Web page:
Sally believes her mother truly was in England, due to the delay effect on the calls. The case became stranger in October 1997, however, when thousands of dollars were withdrawn from Marion’s bank account. Sally learned from a bank worker that the money was withdrawn in Byron Bay, New South Wales. Police in Byron Bay never found any sign of Marion.
Marion remains unaccounted for.
6 ‘Can You Send Me A Picture Of My Son In The Movies?’
At 9:30 PM on July 13, 2019, Erika Gaytan of El Paso, Texas, sent a text message to the father of her seven-year-old son: “Can you send me a picture of my son in the movies?” Erika, 29, was attending a concert at the El Paso County Coliseum, so this request didn’t seem too strange. What is strange, if not outright unacceptable, to Erika’s family and friends is the notion that she would have just abandoned her son.
Erika was at the concert with a date, her attendance confirmed by social media posts. According to the date, after the concert had ended, she was waiting for an Uber to pick her up. The date left at this point.
It is worth noting that at the time of her disappearance, Erika was facing criminal charges, both for credit card abuse and criminal mischief. Her next court date was July 26. However, El Paso detectives do not believe this is why she vanished. They do, however, consider her disappearance suspicious and have asked anyone with information to come forward.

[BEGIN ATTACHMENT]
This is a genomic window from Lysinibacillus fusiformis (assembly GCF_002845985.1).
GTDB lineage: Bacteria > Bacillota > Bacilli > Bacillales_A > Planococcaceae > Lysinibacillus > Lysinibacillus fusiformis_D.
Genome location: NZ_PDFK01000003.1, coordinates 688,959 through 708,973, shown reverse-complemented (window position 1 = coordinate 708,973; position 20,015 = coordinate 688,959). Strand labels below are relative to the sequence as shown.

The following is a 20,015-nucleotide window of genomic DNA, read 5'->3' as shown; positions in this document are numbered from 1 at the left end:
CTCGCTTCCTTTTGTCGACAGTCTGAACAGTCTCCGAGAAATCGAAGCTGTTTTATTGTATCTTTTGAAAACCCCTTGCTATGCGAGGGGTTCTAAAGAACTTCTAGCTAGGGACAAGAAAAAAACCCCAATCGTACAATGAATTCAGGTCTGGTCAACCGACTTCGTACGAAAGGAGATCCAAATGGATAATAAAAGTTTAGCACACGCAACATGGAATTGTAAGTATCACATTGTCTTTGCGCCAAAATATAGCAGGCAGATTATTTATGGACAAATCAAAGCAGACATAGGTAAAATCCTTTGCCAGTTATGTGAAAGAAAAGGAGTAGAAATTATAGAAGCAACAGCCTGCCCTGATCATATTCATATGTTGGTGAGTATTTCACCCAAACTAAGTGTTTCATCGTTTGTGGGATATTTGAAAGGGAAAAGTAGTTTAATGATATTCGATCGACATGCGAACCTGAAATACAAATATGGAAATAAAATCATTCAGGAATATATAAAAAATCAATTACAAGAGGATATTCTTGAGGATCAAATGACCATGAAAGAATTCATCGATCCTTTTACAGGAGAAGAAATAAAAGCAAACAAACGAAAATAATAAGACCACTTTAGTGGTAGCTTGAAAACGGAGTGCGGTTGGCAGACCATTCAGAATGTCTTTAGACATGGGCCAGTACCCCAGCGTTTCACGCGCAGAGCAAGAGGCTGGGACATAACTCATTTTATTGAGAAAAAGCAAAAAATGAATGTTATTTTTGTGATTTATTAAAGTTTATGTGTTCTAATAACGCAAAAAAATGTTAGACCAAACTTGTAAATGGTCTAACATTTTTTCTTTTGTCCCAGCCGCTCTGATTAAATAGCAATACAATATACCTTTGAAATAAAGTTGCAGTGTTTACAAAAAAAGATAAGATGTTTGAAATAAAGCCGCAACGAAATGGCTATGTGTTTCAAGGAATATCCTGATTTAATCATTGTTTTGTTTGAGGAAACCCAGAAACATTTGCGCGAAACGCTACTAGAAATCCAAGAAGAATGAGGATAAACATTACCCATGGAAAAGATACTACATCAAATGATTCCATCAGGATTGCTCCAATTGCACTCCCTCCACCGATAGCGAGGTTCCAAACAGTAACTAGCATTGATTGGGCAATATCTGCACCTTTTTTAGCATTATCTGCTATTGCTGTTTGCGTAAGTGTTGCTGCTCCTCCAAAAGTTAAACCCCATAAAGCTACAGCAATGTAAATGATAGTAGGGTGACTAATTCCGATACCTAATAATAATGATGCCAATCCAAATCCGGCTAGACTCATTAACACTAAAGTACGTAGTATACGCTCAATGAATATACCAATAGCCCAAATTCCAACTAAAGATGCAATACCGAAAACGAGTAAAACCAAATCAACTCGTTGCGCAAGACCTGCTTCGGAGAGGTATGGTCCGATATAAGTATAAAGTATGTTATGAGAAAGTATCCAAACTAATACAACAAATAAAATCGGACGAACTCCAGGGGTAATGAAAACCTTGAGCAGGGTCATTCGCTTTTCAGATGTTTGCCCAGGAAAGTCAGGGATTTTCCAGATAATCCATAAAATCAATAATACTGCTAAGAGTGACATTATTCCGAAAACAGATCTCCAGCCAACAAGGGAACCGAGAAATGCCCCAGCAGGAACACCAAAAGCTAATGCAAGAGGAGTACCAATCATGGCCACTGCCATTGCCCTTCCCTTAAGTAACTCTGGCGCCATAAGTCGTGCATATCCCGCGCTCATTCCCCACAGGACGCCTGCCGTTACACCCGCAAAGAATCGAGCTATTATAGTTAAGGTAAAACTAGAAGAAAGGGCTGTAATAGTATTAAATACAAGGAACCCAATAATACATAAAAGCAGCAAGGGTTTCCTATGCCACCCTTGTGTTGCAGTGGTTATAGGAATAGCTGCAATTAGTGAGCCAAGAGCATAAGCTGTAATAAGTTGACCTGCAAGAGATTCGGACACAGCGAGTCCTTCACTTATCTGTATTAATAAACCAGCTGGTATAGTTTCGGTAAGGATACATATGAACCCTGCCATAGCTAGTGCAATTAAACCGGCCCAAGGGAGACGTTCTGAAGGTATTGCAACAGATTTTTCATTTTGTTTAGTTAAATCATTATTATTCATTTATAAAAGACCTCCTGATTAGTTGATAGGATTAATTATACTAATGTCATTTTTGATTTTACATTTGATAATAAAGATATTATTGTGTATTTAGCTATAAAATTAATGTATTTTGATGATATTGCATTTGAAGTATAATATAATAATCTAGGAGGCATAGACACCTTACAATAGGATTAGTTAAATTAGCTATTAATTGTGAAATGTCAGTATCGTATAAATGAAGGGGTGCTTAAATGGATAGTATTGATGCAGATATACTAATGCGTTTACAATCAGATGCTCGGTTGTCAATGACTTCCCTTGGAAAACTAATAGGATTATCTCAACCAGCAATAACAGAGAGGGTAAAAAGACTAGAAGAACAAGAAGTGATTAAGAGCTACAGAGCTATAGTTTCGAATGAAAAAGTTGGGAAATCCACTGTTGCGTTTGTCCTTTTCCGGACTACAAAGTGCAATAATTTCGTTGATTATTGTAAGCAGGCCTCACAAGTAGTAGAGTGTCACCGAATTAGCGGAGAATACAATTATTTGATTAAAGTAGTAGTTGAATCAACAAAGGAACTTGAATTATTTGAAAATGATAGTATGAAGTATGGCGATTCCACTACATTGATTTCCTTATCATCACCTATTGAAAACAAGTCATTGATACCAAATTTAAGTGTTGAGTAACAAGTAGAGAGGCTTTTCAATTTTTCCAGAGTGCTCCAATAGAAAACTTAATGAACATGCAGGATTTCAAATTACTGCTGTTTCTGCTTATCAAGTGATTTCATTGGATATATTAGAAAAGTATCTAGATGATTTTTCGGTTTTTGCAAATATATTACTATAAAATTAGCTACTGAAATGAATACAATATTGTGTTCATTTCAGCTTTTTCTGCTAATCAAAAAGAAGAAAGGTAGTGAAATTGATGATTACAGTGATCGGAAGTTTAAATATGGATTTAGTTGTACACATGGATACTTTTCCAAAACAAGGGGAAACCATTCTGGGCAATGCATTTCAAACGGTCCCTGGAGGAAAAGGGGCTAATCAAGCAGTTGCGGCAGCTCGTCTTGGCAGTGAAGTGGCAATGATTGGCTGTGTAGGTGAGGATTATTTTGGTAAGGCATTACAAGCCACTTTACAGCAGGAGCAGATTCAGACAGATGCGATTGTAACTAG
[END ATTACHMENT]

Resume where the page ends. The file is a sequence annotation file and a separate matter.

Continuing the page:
5 ‘I Love You, Pop.’
Chase Allen Lackey, age 25, was a member of a recreational softball league. On June 30, 2017, he played a game, watched by his father, Craig. Craig will never forget Chase’s last words to him that day: “I love you, Pop.”
The next day, Chase was seen walking his dog outside his Houston-area apartment. Neither he nor his dog have been seen since. Nothing was stolen from Chase’s apartment, and his truck remained untouched.
Although investigators characterized Chase has having lived “a normal life,” foul play is suspected in his disappearance. Few details have been publicly released, but apparently some of Chase’s friends had been involved in illegal doings. However, no arrests have been made in the case, and two years on, both Chase and his dog remain missing.
4 ‘I Just Want To Talk While I Have The Chance.’
Matthew Weaver moved from his parents’ home in Simi Valley, California, to his own apartment in Granada Hills, Los Angeles, in the summer of 2018. Things were looking good for the 21-year-old power line worker, and he had plans to travel the world. These aspirations were seemingly not meant to be.
On August 9, Matthew told his father that he was going out with a new a female acquaintance. Matthew picked her up at around 9:30 PM and dropped her off during the early morning hours of August 10. During this time, they reportedly “had a private talk.” Matthew then drove to Topanga, an area in the Santa Monica Mountains. Near sunrise, he posted a Snapchat picture of a scenic view and is believed to have entered a hiking trail. A few hours later, Matthew’s female friend received some strange text messages. They read: “Like some crazy is going onsh— is going on” and “I jusst to talk while i have the chance.” There was no further communication from Matthew.